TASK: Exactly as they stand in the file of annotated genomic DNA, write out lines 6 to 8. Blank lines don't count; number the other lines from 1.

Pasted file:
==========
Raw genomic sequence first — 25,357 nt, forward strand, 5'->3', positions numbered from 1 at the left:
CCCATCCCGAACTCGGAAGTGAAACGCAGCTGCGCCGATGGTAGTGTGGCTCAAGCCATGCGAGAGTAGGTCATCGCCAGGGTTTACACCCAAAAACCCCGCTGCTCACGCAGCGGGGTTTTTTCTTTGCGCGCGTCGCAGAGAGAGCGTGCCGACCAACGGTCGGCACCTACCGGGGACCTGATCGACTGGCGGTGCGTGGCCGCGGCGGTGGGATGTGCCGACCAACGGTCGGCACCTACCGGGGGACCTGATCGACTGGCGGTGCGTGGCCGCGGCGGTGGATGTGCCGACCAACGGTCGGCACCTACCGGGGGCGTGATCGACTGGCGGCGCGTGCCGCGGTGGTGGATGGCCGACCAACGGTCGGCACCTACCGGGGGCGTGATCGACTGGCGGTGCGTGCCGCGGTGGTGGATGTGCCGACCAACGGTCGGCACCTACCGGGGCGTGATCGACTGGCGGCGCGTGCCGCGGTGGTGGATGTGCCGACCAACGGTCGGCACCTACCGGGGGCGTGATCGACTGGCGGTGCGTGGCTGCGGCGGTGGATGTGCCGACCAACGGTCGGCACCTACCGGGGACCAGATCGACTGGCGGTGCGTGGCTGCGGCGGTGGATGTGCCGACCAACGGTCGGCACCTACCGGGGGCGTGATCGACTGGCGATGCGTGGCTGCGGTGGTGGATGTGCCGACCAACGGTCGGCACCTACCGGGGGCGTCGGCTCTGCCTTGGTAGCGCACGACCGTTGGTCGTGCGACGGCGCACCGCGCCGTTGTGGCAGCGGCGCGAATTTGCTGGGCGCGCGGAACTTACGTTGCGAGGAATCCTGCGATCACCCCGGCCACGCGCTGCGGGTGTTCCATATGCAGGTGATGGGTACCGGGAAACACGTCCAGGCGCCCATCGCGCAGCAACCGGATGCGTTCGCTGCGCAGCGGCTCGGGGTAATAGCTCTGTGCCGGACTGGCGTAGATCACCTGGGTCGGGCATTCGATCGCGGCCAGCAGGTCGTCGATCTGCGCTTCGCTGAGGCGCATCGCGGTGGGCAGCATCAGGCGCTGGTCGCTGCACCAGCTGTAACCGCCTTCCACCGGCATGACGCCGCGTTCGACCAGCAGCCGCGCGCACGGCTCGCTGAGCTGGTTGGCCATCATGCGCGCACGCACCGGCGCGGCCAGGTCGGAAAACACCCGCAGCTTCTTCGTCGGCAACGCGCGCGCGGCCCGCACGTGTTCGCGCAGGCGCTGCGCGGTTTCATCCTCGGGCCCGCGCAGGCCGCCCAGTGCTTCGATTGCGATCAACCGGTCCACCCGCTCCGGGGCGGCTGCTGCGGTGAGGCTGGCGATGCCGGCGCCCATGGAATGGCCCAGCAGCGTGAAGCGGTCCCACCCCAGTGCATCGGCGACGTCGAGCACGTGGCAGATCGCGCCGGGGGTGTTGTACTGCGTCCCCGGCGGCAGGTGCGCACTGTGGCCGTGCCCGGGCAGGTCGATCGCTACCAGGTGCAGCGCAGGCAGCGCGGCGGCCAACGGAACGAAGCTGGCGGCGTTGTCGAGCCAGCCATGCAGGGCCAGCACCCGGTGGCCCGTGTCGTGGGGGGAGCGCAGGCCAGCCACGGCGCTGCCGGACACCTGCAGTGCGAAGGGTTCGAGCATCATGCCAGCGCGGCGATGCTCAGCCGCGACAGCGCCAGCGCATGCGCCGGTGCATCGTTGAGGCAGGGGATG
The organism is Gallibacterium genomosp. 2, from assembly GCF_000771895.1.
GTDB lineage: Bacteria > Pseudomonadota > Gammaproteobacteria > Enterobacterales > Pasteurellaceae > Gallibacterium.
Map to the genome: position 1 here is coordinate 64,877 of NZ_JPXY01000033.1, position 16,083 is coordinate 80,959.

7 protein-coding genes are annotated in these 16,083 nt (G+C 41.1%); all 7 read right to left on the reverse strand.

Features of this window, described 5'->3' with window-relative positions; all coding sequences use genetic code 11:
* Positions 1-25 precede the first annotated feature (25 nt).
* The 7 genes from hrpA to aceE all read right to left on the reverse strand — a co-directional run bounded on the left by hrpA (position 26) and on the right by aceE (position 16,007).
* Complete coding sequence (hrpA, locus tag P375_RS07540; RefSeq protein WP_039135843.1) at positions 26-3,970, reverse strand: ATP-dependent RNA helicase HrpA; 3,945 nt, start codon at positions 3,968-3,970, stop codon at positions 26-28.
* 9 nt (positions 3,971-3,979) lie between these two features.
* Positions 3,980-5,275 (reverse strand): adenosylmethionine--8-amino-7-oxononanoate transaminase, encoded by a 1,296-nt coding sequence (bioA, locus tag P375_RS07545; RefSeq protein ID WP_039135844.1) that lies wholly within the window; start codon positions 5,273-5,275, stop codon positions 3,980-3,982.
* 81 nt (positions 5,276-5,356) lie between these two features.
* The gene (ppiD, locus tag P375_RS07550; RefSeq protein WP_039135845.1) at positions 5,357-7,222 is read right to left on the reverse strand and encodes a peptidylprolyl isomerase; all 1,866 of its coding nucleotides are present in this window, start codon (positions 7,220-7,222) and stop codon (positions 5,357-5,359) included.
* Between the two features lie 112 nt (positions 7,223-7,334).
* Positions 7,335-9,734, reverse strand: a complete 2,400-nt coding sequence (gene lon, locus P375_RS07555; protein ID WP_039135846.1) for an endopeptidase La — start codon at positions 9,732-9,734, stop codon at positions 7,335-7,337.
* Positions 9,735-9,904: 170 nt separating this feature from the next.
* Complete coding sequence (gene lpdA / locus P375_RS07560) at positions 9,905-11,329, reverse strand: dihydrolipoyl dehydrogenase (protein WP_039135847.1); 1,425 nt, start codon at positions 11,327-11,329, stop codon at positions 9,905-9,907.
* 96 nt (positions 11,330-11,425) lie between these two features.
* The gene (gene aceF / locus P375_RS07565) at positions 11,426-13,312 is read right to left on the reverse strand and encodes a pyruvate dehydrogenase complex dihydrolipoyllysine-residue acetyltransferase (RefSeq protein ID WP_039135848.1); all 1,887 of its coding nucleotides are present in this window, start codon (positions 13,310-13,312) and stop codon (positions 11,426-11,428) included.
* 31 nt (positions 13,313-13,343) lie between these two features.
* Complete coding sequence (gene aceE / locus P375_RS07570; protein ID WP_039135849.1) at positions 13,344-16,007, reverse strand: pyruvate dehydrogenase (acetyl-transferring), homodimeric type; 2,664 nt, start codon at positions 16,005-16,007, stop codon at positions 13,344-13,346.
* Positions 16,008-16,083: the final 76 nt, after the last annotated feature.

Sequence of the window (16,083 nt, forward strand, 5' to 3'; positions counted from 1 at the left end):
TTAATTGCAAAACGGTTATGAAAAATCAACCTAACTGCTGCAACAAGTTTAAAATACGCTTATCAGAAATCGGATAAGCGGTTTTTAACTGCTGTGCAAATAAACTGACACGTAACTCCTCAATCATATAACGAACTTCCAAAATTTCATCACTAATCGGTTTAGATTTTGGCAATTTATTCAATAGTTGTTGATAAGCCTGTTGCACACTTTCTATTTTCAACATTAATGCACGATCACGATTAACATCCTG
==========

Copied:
7 protein-coding genes are annotated in these 16,083 nt (G+C 41.1%); all 7 read right to left on the reverse strand.

Features of this window, described 5'->3' with window-relative positions; all coding sequences use genetic code 11:
* Positions 1-25 precede the first annotated feature (25 nt).